The word Guru, can only be used for the one who removes the ignorance of the self –
गुकारस्तुअन्धकार् रुकारस्तन्निवर्तकः अन्धकारनिवर्तित्वात रुरित्यभिधीयते
Guru Ashtakam – a set of 8 verses that revolve around the guru written by Jagatguru Adi Shankaracharya. I thought that it might be nice to offer our pranaams to the guru Parampara by dwelling on this stotram. As some of you know, 13th August this year is Guru Purnima Guru Pūrṇimā, also called Vyāsa Pūrṇimā, is dedicated to the great sage Bhagavān Veda Vyāsa and occurs on his birthday, the full moon day in June/July, the Hindu month of Āṣāḍha.
Bhagavān Veda Vyāsa codified and assembled the Vedas – Ṛg Veda, Yajur Veda, Sāma Veda and Atharva Veda. Not only that, he wrote the Mahabharata, the 18 Purāṇa-s (glories of specific deities through the teachings of dharma and Mokṣa with stories) and finally the Brahmasutras, an analytic work presenting the purport of the entire śāstra. He did this to re-establish the glory of the Śruti and passed it onto his students, who passed it on to their students, who passed it on, which then became the teaching tradition or what is referred to as the guru-shishya parampara.
Coming back to Guru Ashtakam, one would assume that the verses would speak about the guru just like Mahalakshmi ashtakam is in praise of Mahalakshmi.
Strangely, the stotram does not say anything about how the guru should be, the guru’s gender, how much the guru should have studied, what siddhis the guru should have. Nothing.
Then what are these verses about? About discovering the shishya, student in you. Although the knowledge is about the self, the Atma, it is discovered in a relational way through a dialogue between the teacher and student.
Guru Ashtakam highlights the qualities of Viveka and Shraddha as necessary to study shastra. Viveka is born when we see that all our accomplishments have no meaning without moksha and hence our life has no meaning without a guru.
Listeners from a primarily Western culture, struggle with the idea of a guru because the culture one grew up in emphasises self-reliance and independence. On the other hand, listeners from India and Eastern traditions are a lot more at home with interdependence and respect for elders and gurus.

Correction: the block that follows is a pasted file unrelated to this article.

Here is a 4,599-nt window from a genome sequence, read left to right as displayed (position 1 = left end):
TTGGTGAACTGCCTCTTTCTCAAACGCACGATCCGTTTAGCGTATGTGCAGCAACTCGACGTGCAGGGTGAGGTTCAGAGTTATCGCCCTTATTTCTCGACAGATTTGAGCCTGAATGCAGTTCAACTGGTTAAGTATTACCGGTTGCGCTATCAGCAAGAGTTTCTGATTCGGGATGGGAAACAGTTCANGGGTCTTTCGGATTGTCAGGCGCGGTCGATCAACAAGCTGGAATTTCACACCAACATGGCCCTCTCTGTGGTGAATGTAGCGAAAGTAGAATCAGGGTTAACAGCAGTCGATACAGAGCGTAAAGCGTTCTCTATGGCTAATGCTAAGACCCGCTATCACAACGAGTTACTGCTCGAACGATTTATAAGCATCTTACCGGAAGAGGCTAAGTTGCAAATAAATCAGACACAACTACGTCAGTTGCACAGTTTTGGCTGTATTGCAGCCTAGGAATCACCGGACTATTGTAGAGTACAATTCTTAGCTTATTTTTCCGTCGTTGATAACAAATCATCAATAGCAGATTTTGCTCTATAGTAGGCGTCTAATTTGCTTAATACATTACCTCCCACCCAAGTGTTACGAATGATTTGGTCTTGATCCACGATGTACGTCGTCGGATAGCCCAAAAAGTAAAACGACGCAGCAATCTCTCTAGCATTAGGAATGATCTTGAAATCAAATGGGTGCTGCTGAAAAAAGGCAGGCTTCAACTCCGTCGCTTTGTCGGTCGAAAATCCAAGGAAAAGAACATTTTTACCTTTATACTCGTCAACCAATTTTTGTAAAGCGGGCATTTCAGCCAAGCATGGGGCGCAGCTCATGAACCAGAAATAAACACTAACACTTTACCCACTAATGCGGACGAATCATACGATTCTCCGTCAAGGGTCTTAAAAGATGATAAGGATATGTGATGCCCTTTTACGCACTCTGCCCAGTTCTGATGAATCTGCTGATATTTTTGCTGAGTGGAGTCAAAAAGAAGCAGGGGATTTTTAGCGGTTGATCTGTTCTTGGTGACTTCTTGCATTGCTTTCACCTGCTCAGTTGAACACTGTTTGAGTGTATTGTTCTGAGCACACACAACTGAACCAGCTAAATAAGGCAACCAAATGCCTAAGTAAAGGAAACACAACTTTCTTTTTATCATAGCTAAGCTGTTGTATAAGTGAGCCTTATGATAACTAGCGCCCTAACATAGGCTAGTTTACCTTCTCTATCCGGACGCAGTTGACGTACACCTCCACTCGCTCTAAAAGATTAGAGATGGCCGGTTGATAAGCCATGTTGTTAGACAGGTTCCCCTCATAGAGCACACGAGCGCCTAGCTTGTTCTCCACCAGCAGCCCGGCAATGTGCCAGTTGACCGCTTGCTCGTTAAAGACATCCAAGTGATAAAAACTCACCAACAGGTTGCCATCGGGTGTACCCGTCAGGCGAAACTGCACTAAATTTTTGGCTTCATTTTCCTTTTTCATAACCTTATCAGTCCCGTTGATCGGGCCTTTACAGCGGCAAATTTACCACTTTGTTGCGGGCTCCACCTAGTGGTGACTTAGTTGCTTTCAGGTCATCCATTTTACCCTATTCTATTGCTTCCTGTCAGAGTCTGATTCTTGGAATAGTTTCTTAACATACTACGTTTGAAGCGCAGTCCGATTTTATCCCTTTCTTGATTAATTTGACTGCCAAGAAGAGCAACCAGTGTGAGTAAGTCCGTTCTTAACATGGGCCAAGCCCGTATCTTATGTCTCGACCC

And so, we will do well to recognise the influence of the culture we grew up in, on our frameworks of learning, the pursuit of learning and the role of a teacher. Either way, the Vedic tradition resounds with the declaration that a guru is indispensable to self-knowledge, even if the guru teaches in the West.
In the tradition we recognise that three kinds of blessings, krpa are required for moksha pursuit – Guru krpa, Ishvara krpa, Atma krpa.
Let’s say Ishvara krpa, the blessings of Ishvara are there. You finally found a guru. Atma krpa, your blessings toward yourself is there since you learnt the nature of the moksha pursuit. With Guru krpa one knows the truth because the means of knowledge or the words of the Shaastra have to be handled by the guru. I have seen this in my life, my guru ‘s life and so on.
Let’s say Guru krpa is there but atma krpa is not there – the person will resist the guru. Some of you say ‘But I can’t find one’. In today’s world no one can say this, after exploring. There are far too many options. If you say so, what you are saying is the Guru does not fit into your idea of perfection, your idea of what a guru should be. So the person will struggle more.
In the verses of the Guru Ashtakam, Ishvara krpa and Guru Krpa are both there. Meaning the blessings of Ishvara and the blessings of Guru are there but there is not enough atma krpa.
Whatever you are committed to, your attention flows to it. Wherever your attention flows your mind goes. Why? Because there is a value for whatever that is, be it your pursuit of wealth, fame or pleasure.
Jagadguru Adi Shankaracharya recognises that the shraddha and samadhaanam, one-pointedness required for the study of Vedanta sets one free.
He recognises that there may not be enough focus and commitment to the Guru. Why?
Because there is no commitment to the moksha pursuit. Both feed into each other.
Why not enough commitment? Because of a lot of responsibilities. No. There is not enough viveka – a clear understanding born of discriminative enquiry about what is nitya, eternal and what is anitya, temporary in my life.
And so, the refrain in the second line of the shloka is –
गुरोरङिघ्रपद्मे मनश्चेन्न लग्नं